• Secondly, it seems that no Gazette was published setting out, and so providing feedback on representations made during the initial process;
  • The only further Gazette to our knowledge, requesting representations, was published on the 13th of November 2020 calling for representations on the EXTENSION OF PERIOD OF OPERATION OF THE MAIN COLLECTIVE AGREEMENT with no further indication on the extension to non-parties (No. 1221).

Albeit that the above might be indicative of a complete lack of transparency and rationale, the largest concern is that the extension of this Bargaining Council places various “extra” and additional obligations on an already crippled industry as a result of the COVID-19 pandemic.

The ongoing regulations, together with the continued alcohol ban has caused many employers within the industry to close shop and with that, leaving their previously well establish livelihoods and the livelihoods of their staff in shambles.

After several conversations with members of CEO that fall within the scope of this Bargaining Council, we are yet to hear the following: “This is exactly what my struggling, barely making ends meet business needs now…. more obligations.” For our affected members, it is evident that the extension of this bargaining council is met with much apprehension and negativity exacerbated by the effect of the COVID-19 pandemic.  This, in turn, will most likely lead to non-compliance and civil disobedience to an unsustainable industry model.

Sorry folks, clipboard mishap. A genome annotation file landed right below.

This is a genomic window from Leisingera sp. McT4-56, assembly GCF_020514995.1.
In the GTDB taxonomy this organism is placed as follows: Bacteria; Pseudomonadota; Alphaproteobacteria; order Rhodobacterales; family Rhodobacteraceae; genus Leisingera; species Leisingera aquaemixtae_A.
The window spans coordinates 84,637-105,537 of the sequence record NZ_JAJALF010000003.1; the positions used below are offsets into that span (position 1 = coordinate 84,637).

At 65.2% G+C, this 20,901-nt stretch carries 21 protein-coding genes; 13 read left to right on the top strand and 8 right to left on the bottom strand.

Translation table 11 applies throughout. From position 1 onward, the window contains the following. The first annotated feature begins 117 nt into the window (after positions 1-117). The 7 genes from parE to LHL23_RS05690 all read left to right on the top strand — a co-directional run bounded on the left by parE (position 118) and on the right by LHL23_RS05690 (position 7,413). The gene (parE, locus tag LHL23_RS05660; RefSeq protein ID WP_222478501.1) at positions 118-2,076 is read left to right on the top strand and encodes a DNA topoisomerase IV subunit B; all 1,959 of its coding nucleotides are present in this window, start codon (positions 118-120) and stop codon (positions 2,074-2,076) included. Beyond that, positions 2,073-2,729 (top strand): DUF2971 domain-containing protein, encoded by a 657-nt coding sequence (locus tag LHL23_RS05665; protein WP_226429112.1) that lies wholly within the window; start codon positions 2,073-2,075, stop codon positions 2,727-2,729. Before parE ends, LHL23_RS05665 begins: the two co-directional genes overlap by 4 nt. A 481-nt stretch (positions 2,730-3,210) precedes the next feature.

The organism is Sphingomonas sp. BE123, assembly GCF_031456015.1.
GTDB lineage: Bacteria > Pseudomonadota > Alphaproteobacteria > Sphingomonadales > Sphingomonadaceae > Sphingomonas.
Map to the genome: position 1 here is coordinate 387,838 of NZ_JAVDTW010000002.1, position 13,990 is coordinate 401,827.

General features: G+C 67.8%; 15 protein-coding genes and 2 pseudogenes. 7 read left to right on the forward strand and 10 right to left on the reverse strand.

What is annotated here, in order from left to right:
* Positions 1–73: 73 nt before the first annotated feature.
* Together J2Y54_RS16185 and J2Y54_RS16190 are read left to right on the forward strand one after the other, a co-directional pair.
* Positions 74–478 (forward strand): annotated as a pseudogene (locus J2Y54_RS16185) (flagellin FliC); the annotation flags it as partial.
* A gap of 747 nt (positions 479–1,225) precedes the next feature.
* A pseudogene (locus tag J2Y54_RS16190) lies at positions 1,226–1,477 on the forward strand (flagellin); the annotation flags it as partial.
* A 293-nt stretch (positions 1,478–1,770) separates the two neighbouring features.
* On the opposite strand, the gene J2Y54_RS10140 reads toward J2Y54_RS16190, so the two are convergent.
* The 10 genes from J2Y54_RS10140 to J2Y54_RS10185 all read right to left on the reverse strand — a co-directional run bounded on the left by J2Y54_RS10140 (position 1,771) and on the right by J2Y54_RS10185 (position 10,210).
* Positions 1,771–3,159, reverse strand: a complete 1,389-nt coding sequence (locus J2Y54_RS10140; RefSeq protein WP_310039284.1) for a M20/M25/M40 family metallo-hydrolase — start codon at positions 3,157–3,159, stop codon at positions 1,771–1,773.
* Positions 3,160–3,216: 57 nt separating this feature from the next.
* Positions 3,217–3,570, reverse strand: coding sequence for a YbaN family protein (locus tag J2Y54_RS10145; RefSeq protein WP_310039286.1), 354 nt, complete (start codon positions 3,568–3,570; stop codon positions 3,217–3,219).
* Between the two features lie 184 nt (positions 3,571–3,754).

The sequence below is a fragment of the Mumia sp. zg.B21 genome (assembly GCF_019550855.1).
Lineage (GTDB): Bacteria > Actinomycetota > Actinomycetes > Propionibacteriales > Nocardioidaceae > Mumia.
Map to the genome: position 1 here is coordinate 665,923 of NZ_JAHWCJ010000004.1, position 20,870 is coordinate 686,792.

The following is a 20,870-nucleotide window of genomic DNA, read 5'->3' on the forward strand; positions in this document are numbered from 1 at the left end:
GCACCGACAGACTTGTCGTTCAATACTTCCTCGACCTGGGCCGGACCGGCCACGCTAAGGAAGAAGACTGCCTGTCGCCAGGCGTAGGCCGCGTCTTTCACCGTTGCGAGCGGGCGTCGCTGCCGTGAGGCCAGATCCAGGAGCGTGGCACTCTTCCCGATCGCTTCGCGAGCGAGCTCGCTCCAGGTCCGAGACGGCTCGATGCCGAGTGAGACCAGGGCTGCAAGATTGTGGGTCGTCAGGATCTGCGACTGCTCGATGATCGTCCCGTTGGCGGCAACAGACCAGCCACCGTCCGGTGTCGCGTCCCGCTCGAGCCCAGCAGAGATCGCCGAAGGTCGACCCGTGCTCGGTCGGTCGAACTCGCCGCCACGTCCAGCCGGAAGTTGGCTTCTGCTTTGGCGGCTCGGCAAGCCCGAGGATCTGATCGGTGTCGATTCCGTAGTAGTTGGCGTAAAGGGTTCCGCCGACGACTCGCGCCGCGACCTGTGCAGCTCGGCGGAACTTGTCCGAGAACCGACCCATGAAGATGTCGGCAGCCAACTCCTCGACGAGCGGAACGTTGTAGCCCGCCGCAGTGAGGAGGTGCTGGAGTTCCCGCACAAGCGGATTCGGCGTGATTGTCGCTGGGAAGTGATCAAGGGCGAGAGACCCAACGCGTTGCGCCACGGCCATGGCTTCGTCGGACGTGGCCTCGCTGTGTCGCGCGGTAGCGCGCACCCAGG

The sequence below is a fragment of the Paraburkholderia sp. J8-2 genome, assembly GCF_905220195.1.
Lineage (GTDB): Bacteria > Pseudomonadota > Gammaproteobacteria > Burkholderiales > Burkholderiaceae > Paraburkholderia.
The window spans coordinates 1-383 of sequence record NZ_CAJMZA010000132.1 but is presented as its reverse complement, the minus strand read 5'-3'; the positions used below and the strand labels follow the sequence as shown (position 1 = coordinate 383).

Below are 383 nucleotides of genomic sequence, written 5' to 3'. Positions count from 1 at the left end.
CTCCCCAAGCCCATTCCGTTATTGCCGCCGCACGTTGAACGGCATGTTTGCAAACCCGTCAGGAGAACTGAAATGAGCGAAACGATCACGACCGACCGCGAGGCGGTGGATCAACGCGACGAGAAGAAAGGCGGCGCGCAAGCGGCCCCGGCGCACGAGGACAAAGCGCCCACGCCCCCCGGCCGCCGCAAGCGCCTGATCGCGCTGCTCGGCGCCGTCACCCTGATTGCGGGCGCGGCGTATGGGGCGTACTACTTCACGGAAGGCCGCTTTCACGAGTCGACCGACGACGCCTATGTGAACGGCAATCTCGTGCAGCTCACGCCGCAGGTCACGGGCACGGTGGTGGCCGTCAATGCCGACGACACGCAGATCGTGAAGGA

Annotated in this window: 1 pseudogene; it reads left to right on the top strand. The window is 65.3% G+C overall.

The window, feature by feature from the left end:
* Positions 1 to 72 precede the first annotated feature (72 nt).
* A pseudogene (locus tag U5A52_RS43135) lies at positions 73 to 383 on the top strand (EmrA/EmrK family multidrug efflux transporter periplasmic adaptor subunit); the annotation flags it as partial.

Whilst we are mindful of the fact that there are various opinions on this matter, one cannot refrain from wondering what the driving force was behind the extension to non-parties, especially in a time where the economic climate is in dire need of change.  The only rationale that may be deduced is the mouthwatering pension-, provident- and medical aid fund contributions that are looming.

It is clear that extension will also affect not only the monthly expenses of the employers but also the monthly income of employees in the industry.  Unfortunately, the motive of both unions and employers organisations who are parties to this Council is unclear. One can only hope that it is noble and to the benefit of the crippled industry.